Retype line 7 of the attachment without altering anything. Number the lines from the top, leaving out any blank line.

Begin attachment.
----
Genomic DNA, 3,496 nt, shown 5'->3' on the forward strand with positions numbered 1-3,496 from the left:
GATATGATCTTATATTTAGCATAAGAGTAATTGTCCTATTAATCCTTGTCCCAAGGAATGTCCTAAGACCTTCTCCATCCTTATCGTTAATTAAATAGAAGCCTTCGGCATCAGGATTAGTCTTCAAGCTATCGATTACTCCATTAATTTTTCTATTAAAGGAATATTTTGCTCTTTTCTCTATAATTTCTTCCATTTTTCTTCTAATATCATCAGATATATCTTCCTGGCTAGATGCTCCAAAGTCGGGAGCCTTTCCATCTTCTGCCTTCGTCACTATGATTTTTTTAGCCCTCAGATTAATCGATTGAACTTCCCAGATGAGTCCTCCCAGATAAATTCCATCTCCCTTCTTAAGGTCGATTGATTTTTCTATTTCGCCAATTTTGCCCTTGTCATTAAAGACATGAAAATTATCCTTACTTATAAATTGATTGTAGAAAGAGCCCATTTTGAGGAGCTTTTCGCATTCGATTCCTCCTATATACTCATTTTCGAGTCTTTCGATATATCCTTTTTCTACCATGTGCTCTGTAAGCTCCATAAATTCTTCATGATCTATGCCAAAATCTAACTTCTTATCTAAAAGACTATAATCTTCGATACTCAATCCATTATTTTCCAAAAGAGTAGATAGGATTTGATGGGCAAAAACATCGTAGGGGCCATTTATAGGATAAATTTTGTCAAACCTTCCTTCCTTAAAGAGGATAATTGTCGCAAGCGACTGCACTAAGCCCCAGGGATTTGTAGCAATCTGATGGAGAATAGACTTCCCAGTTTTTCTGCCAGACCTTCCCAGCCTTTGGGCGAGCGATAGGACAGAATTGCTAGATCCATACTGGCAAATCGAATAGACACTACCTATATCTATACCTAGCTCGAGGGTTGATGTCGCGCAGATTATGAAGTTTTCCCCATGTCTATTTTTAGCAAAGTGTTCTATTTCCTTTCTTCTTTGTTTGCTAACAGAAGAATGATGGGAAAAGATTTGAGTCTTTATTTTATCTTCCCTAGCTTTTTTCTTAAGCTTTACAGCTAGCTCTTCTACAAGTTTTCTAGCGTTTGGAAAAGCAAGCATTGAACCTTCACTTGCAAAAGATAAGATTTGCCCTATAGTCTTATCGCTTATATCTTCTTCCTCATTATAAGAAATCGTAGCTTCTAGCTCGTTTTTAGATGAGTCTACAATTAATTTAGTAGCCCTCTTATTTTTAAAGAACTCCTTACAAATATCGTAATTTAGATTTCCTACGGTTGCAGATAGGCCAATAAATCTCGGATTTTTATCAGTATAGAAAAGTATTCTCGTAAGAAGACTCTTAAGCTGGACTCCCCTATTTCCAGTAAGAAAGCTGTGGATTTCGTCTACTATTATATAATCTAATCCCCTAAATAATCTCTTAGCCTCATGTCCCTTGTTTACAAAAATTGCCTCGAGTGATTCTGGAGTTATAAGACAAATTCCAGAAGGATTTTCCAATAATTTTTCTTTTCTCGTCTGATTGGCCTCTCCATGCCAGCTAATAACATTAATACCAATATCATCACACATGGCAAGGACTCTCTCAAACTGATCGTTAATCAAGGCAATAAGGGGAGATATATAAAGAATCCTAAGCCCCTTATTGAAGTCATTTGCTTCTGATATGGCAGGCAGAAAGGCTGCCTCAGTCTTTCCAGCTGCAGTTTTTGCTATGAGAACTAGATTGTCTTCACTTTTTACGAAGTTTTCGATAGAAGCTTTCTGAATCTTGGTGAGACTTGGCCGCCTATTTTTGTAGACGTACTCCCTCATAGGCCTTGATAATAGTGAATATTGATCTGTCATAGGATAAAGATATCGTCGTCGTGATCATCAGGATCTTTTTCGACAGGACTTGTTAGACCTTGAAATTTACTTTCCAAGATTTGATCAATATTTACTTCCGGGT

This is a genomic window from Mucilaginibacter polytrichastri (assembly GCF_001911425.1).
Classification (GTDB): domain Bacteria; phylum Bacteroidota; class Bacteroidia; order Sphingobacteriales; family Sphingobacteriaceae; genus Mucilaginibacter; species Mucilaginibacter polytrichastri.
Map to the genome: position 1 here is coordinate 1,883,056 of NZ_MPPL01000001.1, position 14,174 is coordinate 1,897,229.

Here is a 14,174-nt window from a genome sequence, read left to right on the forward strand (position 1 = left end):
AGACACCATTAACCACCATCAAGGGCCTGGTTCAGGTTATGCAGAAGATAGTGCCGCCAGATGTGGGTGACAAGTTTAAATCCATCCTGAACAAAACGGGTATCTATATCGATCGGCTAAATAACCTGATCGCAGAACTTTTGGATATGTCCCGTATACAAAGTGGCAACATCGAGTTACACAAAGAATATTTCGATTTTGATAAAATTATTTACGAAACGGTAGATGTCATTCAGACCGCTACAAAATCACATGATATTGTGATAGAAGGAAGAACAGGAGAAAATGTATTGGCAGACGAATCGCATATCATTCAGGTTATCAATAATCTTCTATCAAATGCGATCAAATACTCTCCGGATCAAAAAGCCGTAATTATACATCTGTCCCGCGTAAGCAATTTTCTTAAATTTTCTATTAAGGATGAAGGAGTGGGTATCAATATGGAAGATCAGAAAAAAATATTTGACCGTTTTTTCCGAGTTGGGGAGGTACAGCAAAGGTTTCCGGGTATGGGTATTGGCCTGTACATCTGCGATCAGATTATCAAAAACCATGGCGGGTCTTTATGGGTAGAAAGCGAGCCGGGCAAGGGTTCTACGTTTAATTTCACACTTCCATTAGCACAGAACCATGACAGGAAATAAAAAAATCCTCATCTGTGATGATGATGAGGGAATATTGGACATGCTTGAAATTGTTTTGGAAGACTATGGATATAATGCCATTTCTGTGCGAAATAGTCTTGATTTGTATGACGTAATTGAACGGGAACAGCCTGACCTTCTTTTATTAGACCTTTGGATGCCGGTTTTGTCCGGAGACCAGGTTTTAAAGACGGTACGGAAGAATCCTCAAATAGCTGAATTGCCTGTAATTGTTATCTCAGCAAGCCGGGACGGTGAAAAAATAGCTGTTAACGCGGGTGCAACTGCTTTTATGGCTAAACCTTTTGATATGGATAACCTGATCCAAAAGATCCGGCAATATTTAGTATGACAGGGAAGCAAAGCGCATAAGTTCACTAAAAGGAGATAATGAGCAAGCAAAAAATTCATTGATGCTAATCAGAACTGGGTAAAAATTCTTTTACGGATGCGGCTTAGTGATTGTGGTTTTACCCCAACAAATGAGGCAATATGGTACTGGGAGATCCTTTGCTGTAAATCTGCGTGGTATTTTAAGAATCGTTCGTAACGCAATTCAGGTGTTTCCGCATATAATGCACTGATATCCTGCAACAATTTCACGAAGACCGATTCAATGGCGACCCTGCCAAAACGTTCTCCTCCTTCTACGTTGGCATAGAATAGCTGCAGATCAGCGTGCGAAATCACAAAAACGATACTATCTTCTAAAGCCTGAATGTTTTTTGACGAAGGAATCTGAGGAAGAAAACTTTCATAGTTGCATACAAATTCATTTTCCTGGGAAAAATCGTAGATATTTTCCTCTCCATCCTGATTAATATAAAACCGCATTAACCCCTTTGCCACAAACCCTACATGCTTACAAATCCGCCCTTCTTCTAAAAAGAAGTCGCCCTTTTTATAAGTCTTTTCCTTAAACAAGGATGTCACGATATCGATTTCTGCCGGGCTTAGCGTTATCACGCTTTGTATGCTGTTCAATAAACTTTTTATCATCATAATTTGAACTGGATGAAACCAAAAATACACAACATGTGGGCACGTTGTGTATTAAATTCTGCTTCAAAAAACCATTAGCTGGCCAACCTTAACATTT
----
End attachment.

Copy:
AGACACCATTAACCACCATCAAGGGCCTGGTTCAGGTTATGCAGAAGATAGTGCCGCCAGATGTGGGTGACAAGTTTAAATCCATCCTGAACAAAACGGGTATCTATATCGATCGGCTAAATAACCTGATCGCAGAACTTTTGGATATGTCCCGTATACAAAGTGGCAACATCGAGTTACACAAAGAATATTTCGATTTTGATAAAATTATTTACGAAACGGTAGATGTCATTCAGACCGCTACAAAATCACATGATATTGTGATAGAAGGAAGAACAGGAGAAAATGTATTGGCAGACGAATCGCATATCATTCAGGTTATCAATAATCTTCTATCAAATGCGATCAAATACTCTCCGGATCAAAAAGCCGTAATTATACATCTGTCCCGCGTAAGCAATTTTCTTAAATTTTCTATTAAGGATGAAGGAGTGGGTATCAATATGGAAGATCAGAAAAAAATATTTGACCGTTTTTTCCGAGTTGGGGAGGTACAGCAAAGGTTTCCGGGTATGGGTATTGGCCTGTACATCTGCGATCAGATTATCAAAAACCATGGCGGGTCTTTATGGGTAGAAAGCGAGCCGGGCAAGGGTTCTACGTTTAATTTCACACTTCCATTAGCACAGAACCATGACAGGAAATAAAAAAATCCTCATCTGTGATGATGATGAGGGAATATTGGACATGCTTGAAATTGTTTTGGAAGACTATGGATATAATGCCATTTCTGTGCGAAATAGTCTTGATTTGTATGACGTAATTGAACGGGAACAGCCTGACCTTCTTTTATTAGACCTTTGGATGCCGGTTTTGTCCGGAGACCAGGTTTTAAAGACGGTACGGAAGAATCCTCAAATAGCTGAATTGCCTGTAATTGTTATCTCAGCAAGCCGGGACGGTGAAAAAATAGCTGTTAACGCGGGTGCAACTGCTTTTATGGCTAAACCTTTTGATATGGATAACCTGATCCAAAAGATCCGGCAATATTTAGTATGACAGGGAAGCAAAGCGCATAAGTTCACTAAAAGGAGATAATGAGCAAGCAAAAAATTCATTGATGCTAATCAGAACTGGGTAAAAATTCTTTTACGGATGCGGCTTAGTGATTGTGGTTTTACCCCAACAAATGAGGCAATATGGTACTGGGAGATCCTTTGCTGTAAATCTGCGTGGTATTTTAAGAATCGTTCGTAACGCAATTCAGGTGTTTCCGCATATAATGCACTGATATCCTGCAACAATTTCACGAAGACCGATTCAATGGCGACCCTGCCAAAACGTTCTCCTCCTTCTACGTTGGCATAGAATAGCTGCAGATCAGCGTGCGAAATCACAAAAACGATACTATCTTCTAAAGCCTGAATGTTTTTTGACGAAGGAATCTGAGGAAGAAAACTTTCATAGTTGCATACAAATTCATTTTCCTGGGAAAAATCGTAGATATTTTCCTCTCCATCCTGATTAATATAAAACCGCATTAACCCCTTTGCCACAAACCCTACATGCTTACAAATCCGCCCTTCTTCTAAAAAGAAGTCGCCCTTTTTATAAGTCTTTTCCTTAAACAAGGATGTCACGATATCGATTTCTGCCGGGCTTAGCGTTATCACGCTTTGTATGCTGTTCAATAAACTTTTTATCATCATAATTTGAACTGGATGAAACCAAAAATACACAACATGTGGGCACGTTGTGTATTAAATTCTGCTTCAAAAAACCATTAGCTGGCCAACCTTAACATTT